[T]he chances of Muslim-focused profiling being widely implemented remain negligible. As the same Wall Street Journal editorial notes, ‘the fact that we may have come within a whisker of losing 3,000 lives over the Atlantic still isn't preventing political correctness from getting in the way of smarter security.’ [...] I predict that effective profiling will only come into effect when many more Western lives, say 100,000, have been lost.

Some argue that it is only fair that the authorities should scrutinize Muslims, even if the vast majority of Muslims are moderate. The problem of Islamists is primarily a problem of the whole Muslim community, they claim, and cannot be adequately countered if the Muslim moderates do not speak out against the extremists in their midst, which they have not sufficiently done so far. Perhaps, they say, racial profiling might convince the moderate Muslims that they urgently need to eradicate the extremists in their midst if they want to save the good reputation of their community.


A co-worker was making the point that North America (esp. the United States) was safer than anywhere else because human life was apparently worth more here...

I countered with Europe, Australasia, etc. He replied that the higher value of human life here was evidenced by the fact that police have fewer powers in America, as opposed to say continental Europe, and the individual has more rights.

I may be the only one who feels this way, but I believe I have more to fear from Islamic guerrillas, and criminals (domestic and foreign), than from the average policeman.

The extent of liberal democracy is truly interrelated (generally) with a society's level of wealth and sense of national security. The individualism/communitarianism scale must be adjusted to reflect current realities. And no, I am not referring to the Patriot Act - I am referring to immigration, tourism, and racial/ethnic/religious profiling. Nor am I referring to Iraq, which I believe was a mistake (not Afghanistan*), but to the ghettoes in London, Paris, Hamburg, the rest of Europe, and in North America where Islamism "breeds."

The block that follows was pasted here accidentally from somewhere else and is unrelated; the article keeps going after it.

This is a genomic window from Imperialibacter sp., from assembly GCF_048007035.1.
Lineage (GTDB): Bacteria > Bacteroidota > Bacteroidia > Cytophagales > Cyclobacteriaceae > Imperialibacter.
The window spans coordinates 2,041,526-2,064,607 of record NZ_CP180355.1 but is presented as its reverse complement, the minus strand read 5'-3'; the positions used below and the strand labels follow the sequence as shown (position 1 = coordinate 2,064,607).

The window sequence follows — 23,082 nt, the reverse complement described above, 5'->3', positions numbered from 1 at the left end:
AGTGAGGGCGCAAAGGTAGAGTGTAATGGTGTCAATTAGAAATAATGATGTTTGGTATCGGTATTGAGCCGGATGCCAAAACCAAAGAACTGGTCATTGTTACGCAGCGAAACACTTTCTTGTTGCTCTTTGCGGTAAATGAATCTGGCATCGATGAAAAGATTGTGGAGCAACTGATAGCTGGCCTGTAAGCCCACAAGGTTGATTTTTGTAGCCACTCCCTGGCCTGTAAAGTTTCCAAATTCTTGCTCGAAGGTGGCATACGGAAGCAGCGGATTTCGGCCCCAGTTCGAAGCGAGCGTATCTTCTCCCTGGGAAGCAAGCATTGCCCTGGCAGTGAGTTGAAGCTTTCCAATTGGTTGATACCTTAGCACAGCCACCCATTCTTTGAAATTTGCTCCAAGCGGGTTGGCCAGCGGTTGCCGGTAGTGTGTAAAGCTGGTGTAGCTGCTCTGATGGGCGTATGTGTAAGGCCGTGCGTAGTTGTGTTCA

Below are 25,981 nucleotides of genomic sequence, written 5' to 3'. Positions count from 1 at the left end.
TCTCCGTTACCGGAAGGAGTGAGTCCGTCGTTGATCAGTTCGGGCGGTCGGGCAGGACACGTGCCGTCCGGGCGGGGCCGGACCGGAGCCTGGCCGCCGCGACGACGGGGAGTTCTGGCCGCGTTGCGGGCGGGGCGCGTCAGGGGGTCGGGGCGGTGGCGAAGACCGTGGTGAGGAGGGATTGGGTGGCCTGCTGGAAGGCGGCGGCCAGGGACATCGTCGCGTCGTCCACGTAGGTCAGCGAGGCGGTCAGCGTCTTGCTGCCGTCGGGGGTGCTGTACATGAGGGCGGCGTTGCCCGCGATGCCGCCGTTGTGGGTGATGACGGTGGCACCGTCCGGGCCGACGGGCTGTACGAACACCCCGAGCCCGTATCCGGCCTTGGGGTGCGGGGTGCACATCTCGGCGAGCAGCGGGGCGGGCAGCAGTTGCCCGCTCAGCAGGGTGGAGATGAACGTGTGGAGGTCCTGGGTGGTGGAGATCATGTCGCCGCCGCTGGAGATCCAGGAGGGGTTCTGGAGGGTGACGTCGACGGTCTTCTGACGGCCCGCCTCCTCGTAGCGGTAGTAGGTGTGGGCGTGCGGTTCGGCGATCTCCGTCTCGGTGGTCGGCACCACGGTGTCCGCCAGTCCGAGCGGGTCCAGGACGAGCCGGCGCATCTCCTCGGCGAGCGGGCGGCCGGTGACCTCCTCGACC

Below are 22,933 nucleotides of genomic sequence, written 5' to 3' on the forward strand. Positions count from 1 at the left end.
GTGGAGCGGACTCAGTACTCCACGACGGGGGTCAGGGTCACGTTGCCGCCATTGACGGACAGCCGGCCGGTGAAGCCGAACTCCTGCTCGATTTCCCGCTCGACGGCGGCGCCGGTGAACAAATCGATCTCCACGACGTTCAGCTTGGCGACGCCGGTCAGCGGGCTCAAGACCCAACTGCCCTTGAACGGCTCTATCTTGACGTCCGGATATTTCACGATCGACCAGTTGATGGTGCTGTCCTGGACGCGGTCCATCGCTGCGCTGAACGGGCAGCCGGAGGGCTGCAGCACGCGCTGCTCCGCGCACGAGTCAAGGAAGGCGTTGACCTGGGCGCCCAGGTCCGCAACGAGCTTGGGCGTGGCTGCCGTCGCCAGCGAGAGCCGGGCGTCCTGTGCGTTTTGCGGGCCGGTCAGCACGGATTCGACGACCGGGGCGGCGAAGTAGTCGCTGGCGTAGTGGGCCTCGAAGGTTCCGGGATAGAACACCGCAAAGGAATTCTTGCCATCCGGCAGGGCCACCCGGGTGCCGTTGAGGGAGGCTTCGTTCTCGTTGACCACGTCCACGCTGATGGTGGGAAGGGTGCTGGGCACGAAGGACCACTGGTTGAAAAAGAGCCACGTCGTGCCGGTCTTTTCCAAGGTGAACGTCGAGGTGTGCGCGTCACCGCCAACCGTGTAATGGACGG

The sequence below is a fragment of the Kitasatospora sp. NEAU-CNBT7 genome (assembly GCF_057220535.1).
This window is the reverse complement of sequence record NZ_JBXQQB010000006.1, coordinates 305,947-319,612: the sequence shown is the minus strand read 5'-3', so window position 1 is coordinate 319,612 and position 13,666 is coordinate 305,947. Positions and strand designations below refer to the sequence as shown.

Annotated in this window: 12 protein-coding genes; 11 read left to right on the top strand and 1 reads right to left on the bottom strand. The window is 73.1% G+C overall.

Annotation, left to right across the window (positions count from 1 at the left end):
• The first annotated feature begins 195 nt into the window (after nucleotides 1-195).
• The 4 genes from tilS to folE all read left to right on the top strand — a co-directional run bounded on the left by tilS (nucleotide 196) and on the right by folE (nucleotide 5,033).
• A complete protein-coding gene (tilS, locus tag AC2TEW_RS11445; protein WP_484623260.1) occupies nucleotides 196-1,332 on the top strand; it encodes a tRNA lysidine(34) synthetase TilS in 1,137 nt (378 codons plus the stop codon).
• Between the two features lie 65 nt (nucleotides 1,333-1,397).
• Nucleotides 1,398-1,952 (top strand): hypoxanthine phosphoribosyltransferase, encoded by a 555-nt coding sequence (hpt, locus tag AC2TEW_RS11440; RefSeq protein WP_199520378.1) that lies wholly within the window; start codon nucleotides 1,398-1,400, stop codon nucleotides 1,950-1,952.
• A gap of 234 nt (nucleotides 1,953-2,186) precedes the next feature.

*Afghanistan was under the dominion of Pakistani-sponsored Islamist tribes; indeed, the Coalition received the support of the Northern Alliance a moderate Muslim and pro-democracy faction, which had been engaged in a civil war with the Islamists since the departure of the Soviets...

How many murders need to be

How many murders need to be committed before the stupidity of the Belgian Anti-racism Act becomes clear to all? I hope it will be less than the number of foreign leaders accused by the Belgian law of crimes against humanity before it got abolished.

When will Belgian politicians and journalists start doing something about the stupidity in their midst's in stead of fervently pointing to others?

Belgian leftists keep on pouring out their stupidities into laws and Belgians just have to accept this? Belgians are being accused of some vague crime (the crime is categorised under 'racism') of which they don't get the details and they are not allowed to know who is accusing them. Who voted for this? Who is paying taxes for this?